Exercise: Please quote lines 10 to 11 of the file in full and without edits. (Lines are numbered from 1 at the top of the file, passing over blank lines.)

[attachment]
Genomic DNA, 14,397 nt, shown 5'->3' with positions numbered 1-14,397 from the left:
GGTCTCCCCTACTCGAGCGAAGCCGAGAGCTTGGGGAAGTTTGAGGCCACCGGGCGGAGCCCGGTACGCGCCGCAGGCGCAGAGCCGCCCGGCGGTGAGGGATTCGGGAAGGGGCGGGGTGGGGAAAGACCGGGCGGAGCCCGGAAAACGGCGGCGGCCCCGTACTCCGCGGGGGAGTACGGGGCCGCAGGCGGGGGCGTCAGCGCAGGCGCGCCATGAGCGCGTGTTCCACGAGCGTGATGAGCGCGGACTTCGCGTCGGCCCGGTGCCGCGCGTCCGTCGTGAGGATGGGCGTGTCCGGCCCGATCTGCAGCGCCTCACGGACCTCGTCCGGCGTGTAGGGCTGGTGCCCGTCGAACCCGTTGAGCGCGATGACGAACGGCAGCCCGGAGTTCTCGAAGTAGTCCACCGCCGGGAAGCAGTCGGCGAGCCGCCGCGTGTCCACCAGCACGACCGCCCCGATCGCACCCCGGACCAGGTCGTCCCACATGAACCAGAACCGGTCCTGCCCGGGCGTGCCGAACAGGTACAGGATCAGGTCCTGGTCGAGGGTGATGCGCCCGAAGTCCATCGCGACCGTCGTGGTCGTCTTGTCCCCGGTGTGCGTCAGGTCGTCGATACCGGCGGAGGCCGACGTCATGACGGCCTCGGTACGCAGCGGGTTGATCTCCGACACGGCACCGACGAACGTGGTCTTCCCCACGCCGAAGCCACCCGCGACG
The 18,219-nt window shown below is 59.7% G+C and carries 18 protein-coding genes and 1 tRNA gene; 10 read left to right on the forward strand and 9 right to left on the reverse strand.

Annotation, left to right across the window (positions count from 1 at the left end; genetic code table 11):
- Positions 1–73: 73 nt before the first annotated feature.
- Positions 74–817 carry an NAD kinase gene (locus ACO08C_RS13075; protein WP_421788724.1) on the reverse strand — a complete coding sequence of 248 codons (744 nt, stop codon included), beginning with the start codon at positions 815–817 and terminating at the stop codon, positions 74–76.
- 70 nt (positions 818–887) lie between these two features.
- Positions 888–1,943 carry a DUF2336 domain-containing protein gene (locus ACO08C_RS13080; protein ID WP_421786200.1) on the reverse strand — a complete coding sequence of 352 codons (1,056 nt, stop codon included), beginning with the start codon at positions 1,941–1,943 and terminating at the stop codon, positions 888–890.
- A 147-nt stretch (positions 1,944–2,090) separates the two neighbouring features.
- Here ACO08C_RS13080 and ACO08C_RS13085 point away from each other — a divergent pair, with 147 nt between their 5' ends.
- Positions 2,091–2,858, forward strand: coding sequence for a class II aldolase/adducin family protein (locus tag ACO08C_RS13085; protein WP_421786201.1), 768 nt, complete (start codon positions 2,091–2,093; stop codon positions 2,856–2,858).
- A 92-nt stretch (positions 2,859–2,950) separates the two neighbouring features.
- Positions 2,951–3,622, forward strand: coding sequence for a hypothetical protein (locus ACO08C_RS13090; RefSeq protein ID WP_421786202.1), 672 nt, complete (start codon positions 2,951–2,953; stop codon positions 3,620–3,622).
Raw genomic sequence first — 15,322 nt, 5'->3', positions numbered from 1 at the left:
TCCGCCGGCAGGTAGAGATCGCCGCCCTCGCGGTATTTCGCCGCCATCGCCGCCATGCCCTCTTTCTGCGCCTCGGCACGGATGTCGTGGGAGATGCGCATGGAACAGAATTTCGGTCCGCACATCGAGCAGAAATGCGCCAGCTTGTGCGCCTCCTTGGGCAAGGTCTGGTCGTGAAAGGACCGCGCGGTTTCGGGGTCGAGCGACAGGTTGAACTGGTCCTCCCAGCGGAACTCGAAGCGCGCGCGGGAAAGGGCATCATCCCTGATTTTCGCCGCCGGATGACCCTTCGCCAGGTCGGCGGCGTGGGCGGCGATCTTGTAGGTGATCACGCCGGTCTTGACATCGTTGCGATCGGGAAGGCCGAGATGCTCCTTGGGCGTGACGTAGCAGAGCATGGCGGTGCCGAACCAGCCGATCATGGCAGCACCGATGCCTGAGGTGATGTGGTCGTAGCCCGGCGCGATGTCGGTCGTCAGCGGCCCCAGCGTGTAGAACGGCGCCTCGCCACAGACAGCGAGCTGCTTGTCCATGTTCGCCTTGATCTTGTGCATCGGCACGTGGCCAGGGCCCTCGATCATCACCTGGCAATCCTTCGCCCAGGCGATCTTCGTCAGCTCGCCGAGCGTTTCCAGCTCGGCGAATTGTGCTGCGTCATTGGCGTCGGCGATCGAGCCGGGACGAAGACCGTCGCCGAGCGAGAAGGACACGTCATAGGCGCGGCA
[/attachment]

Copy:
- Here ACO08C_RS13080 and ACO08C_RS13085 point away from each other — a divergent pair, with 147 nt between their 5' ends.
- Positions 2,091–2,858, forward strand: coding sequence for a class II aldolase/adducin family protein (locus tag ACO08C_RS13085; protein WP_421786201.1), 768 nt, complete (start codon positions 2,091–2,093; stop codon positions 2,856–2,858).